One child loses their caregiver to the pandemic every twelve seconds. This is according to a recent Lancet study which has spotlighted one of the most harrowing effects of the pandemic: ‘COVID orphans’.
“Globally, from March 1, 2020, to April 30, 2021,” the study states, “we estimate 1,134,000 children (95 percent credible interval 884,000–1,185,000) experienced the death of primary caregivers, including at least one parent or custodial grandparent. 1,562,000 children (1,299,000–1,683,000) experienced the death of at least one primary or secondary caregiver.”
This is not the first time the issue of bereavement has been flagged during the pandemic. Health Issues India reported in June of the plight of India’s so-called ‘COVID widows’, left vulnerable following the loss of a spouse to the virus and facing poverty, stigmatisation, and exploitation. For many Indian so-called ‘COVID orphans’, bereavement similarly is not limited to the grief which is distressing enough. The aftershocks are many – as the Lancet report notes “children facing such bereavement are left vulnerable to further consequences, the study notes, such as ‘poverty, abuse, and institutionalisation.”
“For every two COVID-19 deaths worldwide, one child is left behind to face the death of a parent or caregiver,” said Dr Susan Hillis, one of the lead authors on the study, from the U.S. Centers for Disease Control and Prevention COVID-19 Response Team. “By April 30, 2021, these 1.5 million children had become the tragic overlooked consequence of the three million COVID-19 deaths worldwide, and this number will only increase as the pandemic progresses. Our findings highlight the urgent need to prioritise these children and invest in evidence-based programmes and services to protect and support them right now and to continue to support them for many years into the future – because orphanhood does not go away.”
Sadly, the number of COVID orphans is likely to be higher. “Our study establishes minimum estimates—lower bounds—for the numbers of children who lost parents and /or grandparents,” Dr Juliette Unwin, lead author of Imperial College London. “Tragically, many demographic, epidemiological, and healthcare factors suggest that the true numbers affected could be orders of magnitude larger. In the months ahead, variants and the slow pace of vaccination globally threaten to accelerate the pandemic, even in already incredibly hard-hit countries, resulting in millions more children experiencing orphanhood.”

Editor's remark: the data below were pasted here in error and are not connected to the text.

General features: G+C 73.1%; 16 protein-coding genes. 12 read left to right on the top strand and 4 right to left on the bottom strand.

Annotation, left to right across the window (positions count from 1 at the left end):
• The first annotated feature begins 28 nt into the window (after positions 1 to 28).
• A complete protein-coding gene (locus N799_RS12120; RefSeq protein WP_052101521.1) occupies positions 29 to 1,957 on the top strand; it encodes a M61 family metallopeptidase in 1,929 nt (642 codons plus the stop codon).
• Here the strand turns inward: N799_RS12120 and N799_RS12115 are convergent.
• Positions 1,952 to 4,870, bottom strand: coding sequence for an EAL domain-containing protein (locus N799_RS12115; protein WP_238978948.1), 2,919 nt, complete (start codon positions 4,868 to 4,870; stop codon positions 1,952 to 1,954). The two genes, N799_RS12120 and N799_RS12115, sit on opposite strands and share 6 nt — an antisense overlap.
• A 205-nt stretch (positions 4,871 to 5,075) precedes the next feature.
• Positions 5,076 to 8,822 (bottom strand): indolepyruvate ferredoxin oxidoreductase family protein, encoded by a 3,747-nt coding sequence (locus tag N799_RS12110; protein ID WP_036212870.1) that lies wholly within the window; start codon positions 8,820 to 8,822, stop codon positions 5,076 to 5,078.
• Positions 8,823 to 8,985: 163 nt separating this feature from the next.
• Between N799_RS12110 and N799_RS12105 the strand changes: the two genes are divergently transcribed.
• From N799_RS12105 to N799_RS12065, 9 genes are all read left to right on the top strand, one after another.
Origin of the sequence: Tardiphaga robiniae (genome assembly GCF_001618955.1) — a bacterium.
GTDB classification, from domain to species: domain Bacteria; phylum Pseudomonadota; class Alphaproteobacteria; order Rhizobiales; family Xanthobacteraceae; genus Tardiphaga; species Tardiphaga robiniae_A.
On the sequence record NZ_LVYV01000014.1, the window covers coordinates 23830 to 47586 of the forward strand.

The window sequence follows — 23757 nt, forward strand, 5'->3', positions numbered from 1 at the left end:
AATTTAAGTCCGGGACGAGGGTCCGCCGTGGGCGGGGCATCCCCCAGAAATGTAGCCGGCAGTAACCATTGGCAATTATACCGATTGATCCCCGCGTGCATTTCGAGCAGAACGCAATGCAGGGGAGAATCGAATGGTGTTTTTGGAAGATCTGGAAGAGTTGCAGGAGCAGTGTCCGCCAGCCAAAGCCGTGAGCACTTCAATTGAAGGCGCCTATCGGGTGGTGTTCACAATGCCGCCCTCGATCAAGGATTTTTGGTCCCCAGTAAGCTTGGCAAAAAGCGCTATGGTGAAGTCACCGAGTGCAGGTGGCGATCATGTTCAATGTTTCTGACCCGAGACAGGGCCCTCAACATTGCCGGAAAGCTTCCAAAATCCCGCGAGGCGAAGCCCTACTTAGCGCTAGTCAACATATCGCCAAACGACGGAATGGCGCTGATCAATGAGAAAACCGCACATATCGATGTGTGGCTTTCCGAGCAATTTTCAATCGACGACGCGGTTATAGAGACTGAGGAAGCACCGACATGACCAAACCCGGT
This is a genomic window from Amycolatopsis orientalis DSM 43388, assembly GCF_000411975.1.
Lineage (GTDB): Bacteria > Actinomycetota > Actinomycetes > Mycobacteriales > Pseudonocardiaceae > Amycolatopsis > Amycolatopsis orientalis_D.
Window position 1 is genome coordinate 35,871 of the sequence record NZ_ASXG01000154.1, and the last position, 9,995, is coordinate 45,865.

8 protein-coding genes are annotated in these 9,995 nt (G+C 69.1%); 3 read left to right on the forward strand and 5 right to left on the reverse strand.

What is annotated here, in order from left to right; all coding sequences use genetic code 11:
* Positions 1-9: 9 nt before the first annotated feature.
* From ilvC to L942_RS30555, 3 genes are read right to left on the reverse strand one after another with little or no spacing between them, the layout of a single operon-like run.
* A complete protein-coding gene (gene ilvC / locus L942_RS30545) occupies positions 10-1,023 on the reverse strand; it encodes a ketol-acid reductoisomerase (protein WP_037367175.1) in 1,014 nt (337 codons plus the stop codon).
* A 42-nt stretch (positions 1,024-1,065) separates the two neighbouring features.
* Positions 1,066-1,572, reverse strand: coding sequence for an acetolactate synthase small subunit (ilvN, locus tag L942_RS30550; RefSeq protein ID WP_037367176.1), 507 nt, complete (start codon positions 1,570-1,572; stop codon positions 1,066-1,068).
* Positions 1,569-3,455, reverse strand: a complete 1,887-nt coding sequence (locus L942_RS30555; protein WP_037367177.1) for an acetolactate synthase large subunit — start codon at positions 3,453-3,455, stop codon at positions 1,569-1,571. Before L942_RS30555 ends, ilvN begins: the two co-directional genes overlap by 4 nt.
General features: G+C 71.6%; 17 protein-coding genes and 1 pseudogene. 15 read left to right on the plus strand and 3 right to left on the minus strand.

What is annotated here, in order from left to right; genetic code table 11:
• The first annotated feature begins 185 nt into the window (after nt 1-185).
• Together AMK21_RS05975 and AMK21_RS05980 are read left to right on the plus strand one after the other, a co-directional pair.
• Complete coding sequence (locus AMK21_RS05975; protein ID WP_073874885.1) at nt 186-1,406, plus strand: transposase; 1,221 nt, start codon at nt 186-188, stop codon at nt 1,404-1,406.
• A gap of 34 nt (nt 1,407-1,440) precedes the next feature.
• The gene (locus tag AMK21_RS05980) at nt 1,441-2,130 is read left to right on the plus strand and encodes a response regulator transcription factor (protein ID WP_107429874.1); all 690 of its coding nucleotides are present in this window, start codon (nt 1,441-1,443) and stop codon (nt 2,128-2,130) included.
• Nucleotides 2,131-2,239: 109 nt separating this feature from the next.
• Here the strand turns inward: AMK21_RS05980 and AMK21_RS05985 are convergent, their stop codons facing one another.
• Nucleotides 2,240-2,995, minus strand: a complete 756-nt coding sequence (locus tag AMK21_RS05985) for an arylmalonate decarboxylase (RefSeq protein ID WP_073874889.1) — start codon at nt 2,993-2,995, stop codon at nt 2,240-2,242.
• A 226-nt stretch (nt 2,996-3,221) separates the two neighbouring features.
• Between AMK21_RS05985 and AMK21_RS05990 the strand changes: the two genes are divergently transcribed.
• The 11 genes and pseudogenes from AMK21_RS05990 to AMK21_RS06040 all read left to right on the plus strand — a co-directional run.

According to the research, India ranks as among the worst-affected countries in terms of the bereavement of children due to the pandemic. “In 21 countries, we estimated that by April 30, 2021, 862,365 children had been orphaned or lost a custodial grandparent due to COVID-19-associated death,” the study found. “Of these, 788,704 children were orphaned of a mother, father, or both, with most losing one parent; 73,661 lost at least one custodial grandparent; and 355,283 lost at least one co-residing grandparent or older kin.
“Countries with the highest numbers of children losing primary caregivers (parents or custodial grandparents) by April were South Africa, Peru, the USA, India, Brazil, and Mexico, with the number of children ranging [from] 94,625 to 141,132.” In light of India’s second wave, the report adds, “the rapid increase in COVID-19-associated deaths from February to April, 2021, was associated with an 8.5-times increase in the number of children orphaned or losing caregivers in April (43,139 more children than [the] March total) compared with March (5,091 more children than [the] February total.”
As The Guardian reported in June, “according to a report of the National Commission for Protection of Child Rights (NCPCR), at least 1,742 [Indian] children have lost both their parents to COVID, while 7,464 have lost one parent. But with the official coronavirus toll…considered to be a vast undercount, it is highly likely the number of COVID orphans is far higher than any records will show.”
India’s ‘COVID orphans’ will receive support, the Government announced in May, through the ‘PM Cares for Children’ initiative. “The PM said that in such trying times it is our duty, as a society, to care for our children and instil hope for a bright future. All children who have lost both parents or [a] surviving parent or legal guardian/adoptive parents due to COVID-19 will be supported under ‘PM-CARES for Children’ scheme,” a statement said. Benefits include an Rs 10 lakh corpus for when they turn eighteen and provisions for their education, as well as enrolment under health insurance scheme Ayushman Bharat.
The Lancet report aptly describes this crisis of bereavement among young people as “a hidden pandemic” and highlights the need for interventions to provide support to children affected and to accelerate efforts to bring the pandemic under control. “Accelerating equitable vaccine delivery is key to prevention,” reads the summarised interpretation. “Psychosocial and economic support can help families to nurture children bereft of caregivers and help to ensure that institutionalisation is avoided. These data show the need for an additional pillar of our response: prevent, detect, respond, and care for children.”
As Professor Lucie Cluver, from Oxford University and the University of Cape Town, stresses, “we need to support extended families or foster families to care for children, with cost-effective economic strengthening, parenting programs, and school access. We need to vaccinate caregivers of children – especially grandparent caregivers. And we need to respond fast because every twelve seconds a child loses their caregiver to COVID-19.”
“Global minimum estimates of children affected by COVID-19-associated orphanhood and deaths of caregivers: a modelling study” can be accessed here.